Morning Edition for Tuesday, November 5, 2013

Senate Advances Employment Non-Discrimination Act

With a vote of 61-30, the Senate voted to move forward on legislation that would prohibit workplace discrimination on the basis of sexual orientation and gender identity. Monday's vote opens the floor to debate on the bill and the Senate is expected to schedule a full vote by week's end.
More than 12 million Americans buy health insurance on their own, and many are getting cancellation notices because their individual coverage does not meet the standards of the Affordable Care Act. This is causing anxiety and anger — especially since most of these people can't get onto the healthcare.gov website to figure out their options for 2014.
The reversal of a conservation law court decision to protect Michigan's Au Sable River is an unintended outcome from large donations by anonymous funders funneled through tax-exempt organizations. Known as 501(c)4s, these groups are becoming a vehicle of choice for big donors to hide large political donations.

Sacramento Kings Look To India To Attract New NBA Fans

Last year, Sacramento Kings fans were saying goodbye, expecting the NBA team to move to Seattle. But new ownership came together just in time, and the Kings stayed put. The new management plans to build the Kings into a contender, and a big part of that blueprint involves building up a fan base in — believe it or not — India.

Video Said To Show Toronto Mayor Smoked Crack

Morning Edition's David Greene talks to Jamie Strashin of the Canadian Broadcasting Corporation about Toronto Mayor Rob Ford's amazing political survival amid a scandal involving drugs and alcohol.
States have spent big on setting up their health insurance exchanges. But figuring out where the money is going can be difficult because some states don't release the information. The contractor running Connecticut's marketplace call center hasn't had to reveal pricing.

Johnson & Johnson Settles Marketing Charges

Johnson & Johnson became the latest drugmaker to reach a costly agreement with the federal government over charges of improper marketing. The widely anticipated settlement, unveiled Monday, covers Natrecor, a drug for congestive heart failure, and antipsychotics Risperdal and Invega.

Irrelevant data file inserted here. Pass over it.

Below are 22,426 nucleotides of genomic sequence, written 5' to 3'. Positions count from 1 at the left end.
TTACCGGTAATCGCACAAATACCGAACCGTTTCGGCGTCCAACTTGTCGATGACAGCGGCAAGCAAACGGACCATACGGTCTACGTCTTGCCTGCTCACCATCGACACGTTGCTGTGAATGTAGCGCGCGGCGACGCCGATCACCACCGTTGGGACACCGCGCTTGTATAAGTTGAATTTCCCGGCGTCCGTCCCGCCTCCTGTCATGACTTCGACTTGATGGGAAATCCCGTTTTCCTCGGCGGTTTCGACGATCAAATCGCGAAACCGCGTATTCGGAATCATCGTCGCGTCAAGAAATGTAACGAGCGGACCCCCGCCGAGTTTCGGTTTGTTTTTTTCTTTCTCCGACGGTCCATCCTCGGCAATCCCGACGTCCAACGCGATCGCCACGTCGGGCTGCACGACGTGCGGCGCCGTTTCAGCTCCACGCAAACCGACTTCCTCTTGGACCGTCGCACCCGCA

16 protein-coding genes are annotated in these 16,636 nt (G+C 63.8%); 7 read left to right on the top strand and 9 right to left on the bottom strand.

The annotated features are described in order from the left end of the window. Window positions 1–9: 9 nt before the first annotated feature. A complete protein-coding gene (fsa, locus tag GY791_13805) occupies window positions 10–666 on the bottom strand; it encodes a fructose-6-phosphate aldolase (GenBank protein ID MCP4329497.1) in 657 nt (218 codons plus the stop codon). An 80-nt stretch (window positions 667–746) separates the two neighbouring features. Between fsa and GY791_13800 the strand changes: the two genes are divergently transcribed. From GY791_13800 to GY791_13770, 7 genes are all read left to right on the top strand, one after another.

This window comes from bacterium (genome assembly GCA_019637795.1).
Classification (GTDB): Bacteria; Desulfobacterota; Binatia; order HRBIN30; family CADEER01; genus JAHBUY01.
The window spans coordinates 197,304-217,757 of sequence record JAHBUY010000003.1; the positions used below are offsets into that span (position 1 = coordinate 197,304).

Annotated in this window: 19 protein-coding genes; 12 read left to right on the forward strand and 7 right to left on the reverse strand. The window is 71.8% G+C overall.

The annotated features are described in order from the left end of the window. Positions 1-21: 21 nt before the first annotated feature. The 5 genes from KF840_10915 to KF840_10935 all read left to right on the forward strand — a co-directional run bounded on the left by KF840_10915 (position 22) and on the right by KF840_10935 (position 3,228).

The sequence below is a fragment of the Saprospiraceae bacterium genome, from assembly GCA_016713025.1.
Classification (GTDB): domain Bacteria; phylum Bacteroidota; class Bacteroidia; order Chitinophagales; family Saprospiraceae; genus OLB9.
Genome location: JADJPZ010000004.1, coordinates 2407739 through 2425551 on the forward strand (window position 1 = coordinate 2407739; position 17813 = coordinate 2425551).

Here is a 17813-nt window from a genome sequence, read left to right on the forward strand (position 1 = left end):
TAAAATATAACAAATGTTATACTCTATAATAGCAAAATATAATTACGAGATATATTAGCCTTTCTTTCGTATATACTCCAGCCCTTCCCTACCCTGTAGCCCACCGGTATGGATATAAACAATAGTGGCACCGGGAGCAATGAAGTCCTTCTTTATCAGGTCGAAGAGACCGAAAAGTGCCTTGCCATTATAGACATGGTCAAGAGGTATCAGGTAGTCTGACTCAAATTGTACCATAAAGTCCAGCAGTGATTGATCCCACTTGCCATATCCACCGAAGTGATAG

The world's top 100 billionaires have a combined fortune of $2.1 trillion, according to Bloomberg Markets magazine. In the latest issue out Tuesday, it lists the richest of the rich. Morning Edition's David Greene talked to editor Matthew Miller, who oversees the rankings.

Billionaires Find New York Real Estate A Bargain

Luxury property in the Big Apple goes for an average of around $2,000 a square foot. Much cheaper than comparable apartments in London at nearly $10,000 a square foot or $8,800 in Hong Kong. But The New York Times reports with the wealthy flocking to Manhattan, prices are going up.

Races For Governors, Mayors Highlight Election Day

It's Election Day for many communities across the country. Renee Montagne talks to NPR Senior Washington Editor Ron Elving, who rounds up the election prospects. Two states will choose governors, several cities will elect mayors, and in many regions, ballot initiatives will determine how communities function.
A new study published finds that women who followed a Mediterranean-style of eating in their 50s were about 40 percent more likely to reach the later decades without developing chronic diseases and memory or physical problems, compared to women who didn't eat as well.
Roy Choi changed the food truck fad forever when he and his friend started selling Korean barbecue tacos outside clubs in Los Angeles. He talks about his life and his food truck foundations in his new book, L.A. Son: My Life, My City, My Food.
The Taliban in Pakistan are looking for a new tactical leader — the last one, Hakimullah Mehsud, was killed in a drone strike in late October. For more on the group, Steve Inskeep talks to Sebastian Abbot, the Islamabad Bureau Chief for The Associated Press.

A Toxic Love Triangle Heads To The Supreme Court

After her husband cheated, Carol Anne Bond started spreading toxic chemicals on surfaces the other woman might touch. She was caught and convicted of violating the Chemical Weapons Convention. But does a law implementing an international treaty apply when the victim's only injury was a thumb burn?
About 22 percent of sun-like stars in our galaxy may have planets orbiting them that are about the size of Earth and bathed in similar amounts of sunlight, according to a new analysis of data from the Kepler Space Telescope.

'I Built The Platform Myself': M.I.A. On Being Heard

While making the new album Matangi, the singer-rapper discovered she had a divine counterpart: a Hindu goddess who shares both her birth name and her taste for self-expression. She speaks with NPR's David Greene about fame, war and controversy.

Pot And Beer On State Ballots This Election Day

Having legalized marijuana, Colorado votes whether to impose a 25 percent tax. Portland, Maine, will decide whether to legalize pot. And Hyde Park, Utah, voters will decide whether to allow beer sales.

Japanese Burger Chain Finds Way To Appeal To Women

In Japan, a small mouth is considered attractive on a woman, which was a big problem for the country's biggest burger chain. It introduced a wrapper with a large triangle featuring a serene smile, which hides the real mouth chowing down on the burger. Sales to women have gone up 200 percent.
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